Casting a New Image
Front projectors have come a long way in a fairly short time. It wasn’t long ago that we were installing hundreds of pounds of CRT, and spending hours (days?) making them look good.
Thanks to the rapid development of DLP (and LCD and LCOS), projectors now look great, and are cheaper, easier to maintain, and easier to install. But there is still a resistance among many consumers to installing a projector. Knowing the ins and outs of projector technology can help you sell more, and get a hesitant customer a display that they will truly love.
Most high-end projectors are based on Texas Instruments’ DLP, or Digital Light Processing. At its core is the DMD, or Digital Micromirror Device. Most home projectors now are 1080p, and, as such, the DMD has 2,073,600 tiny mirrors, each mirror representing one pixel on screen (1,920 by 1,080). This is unlike DLP rear-projection TVs, where each mirror represents more than one pixel on many displays.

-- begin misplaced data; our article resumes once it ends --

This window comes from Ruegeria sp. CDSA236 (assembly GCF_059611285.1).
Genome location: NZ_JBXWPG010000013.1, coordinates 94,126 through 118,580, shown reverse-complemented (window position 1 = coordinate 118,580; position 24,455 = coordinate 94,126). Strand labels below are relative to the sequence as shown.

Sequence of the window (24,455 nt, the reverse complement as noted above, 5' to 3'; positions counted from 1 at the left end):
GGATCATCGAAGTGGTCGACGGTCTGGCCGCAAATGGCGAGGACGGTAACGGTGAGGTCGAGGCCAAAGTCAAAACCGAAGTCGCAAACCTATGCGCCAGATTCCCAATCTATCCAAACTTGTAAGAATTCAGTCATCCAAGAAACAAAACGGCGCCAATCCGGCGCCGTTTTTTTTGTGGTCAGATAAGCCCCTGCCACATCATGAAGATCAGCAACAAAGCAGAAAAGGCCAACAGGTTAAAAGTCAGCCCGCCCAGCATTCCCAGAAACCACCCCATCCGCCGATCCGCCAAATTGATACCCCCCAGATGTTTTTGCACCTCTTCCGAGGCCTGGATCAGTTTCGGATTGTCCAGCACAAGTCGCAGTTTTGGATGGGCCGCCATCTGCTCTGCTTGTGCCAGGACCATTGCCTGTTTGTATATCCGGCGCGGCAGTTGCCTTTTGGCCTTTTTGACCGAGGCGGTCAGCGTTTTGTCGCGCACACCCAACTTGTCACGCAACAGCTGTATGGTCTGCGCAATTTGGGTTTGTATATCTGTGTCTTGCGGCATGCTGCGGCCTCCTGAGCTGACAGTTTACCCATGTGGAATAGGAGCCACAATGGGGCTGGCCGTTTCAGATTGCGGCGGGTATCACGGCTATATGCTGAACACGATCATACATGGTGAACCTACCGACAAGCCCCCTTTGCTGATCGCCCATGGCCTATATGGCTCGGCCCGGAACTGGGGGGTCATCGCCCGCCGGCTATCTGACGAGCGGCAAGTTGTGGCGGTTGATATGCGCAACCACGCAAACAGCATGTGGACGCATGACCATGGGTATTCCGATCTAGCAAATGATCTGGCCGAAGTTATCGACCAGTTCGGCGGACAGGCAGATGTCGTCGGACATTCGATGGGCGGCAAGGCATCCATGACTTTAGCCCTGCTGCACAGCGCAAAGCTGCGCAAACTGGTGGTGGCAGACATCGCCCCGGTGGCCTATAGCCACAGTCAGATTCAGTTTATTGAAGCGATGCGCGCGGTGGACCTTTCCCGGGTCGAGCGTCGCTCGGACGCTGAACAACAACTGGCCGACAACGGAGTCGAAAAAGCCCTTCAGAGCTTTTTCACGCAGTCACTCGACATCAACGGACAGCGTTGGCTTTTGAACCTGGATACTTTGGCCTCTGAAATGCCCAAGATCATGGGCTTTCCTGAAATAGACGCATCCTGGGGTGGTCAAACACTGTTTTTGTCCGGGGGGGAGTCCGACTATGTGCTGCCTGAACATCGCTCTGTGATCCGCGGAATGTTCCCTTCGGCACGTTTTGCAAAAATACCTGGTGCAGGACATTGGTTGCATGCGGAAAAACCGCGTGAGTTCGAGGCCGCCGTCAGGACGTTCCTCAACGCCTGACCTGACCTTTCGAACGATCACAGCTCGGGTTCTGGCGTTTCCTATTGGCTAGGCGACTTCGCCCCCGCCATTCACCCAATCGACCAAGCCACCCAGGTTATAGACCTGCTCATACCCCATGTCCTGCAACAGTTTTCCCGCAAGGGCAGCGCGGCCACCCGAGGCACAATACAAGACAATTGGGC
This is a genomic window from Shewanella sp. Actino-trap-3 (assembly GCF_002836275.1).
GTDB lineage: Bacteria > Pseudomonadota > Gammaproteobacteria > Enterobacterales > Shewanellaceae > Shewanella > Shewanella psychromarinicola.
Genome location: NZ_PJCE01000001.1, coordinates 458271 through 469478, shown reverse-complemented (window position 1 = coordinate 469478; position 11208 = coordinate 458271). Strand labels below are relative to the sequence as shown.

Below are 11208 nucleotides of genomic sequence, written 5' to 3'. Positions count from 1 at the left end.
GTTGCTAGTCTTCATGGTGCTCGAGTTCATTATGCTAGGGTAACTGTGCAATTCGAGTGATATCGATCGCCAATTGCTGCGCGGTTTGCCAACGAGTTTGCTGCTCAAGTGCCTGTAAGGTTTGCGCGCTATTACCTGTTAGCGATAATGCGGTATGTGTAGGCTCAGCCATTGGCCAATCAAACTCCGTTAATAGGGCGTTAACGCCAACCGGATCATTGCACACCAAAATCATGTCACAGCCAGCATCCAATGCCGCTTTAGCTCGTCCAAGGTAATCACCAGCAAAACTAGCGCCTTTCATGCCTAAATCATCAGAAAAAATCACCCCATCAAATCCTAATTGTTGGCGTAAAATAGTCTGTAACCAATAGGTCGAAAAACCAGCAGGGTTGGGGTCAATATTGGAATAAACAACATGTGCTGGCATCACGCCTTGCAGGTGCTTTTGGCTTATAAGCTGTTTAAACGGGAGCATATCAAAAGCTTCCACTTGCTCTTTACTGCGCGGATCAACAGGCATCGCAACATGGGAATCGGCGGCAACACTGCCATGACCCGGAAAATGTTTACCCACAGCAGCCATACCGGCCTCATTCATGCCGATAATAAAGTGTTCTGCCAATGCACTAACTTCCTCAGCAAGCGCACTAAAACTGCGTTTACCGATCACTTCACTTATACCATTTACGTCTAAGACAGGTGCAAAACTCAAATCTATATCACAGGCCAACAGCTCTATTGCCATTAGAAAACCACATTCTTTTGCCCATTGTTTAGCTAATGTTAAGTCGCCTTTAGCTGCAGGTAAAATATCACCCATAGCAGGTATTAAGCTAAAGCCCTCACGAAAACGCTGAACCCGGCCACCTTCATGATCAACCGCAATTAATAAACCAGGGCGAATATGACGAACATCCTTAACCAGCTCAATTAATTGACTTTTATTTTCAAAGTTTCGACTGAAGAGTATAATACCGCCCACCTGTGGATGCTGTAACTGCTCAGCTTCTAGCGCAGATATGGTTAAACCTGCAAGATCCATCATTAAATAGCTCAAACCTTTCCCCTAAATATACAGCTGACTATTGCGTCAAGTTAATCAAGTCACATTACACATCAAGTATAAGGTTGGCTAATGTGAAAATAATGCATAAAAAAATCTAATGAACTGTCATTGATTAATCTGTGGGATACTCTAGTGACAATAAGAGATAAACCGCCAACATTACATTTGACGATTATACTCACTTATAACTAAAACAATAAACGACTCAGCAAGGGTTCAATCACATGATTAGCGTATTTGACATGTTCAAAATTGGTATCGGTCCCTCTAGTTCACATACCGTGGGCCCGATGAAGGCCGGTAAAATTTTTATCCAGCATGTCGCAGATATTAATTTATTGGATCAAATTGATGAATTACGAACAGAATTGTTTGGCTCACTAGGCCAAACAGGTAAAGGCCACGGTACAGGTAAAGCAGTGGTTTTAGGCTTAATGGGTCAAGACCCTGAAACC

The way this works is a light source (the lamp) is focused on the DMD. The mirrors pivot, and either shine the light through another set of lenses and out to the screen (an “on” pixel) or away (an “off” pixel). These mirrors pivot back and forth very rapidly; hundreds of times per second.
The intensity of the light on screen is determined by how often the mirror shines toward it. In other words, if you want a bright pixel, the mirror shines toward the screen many times per second. If you want a dark pixel, it pivots away from the screen most of the time. If you want a medium gray, then it shines part of the time toward the screen and part of the time away.
This is just a black-and-white image, though. There are two ways to create color. A single-chip DLP (as in one DMD) uses a color wheel. This is just how it sounds. It’s a small wheel with color filter segments. This spins in the light path between the DMD and the lamp. To create red on the screen, the mirrors only shine toward the screen when the red filter is between the lamp and the DMD. The full spectrum of color is created sequentially. So at any given moment, there is only one color on screen. Your brain blends these sequential colors together so you see a full-color image.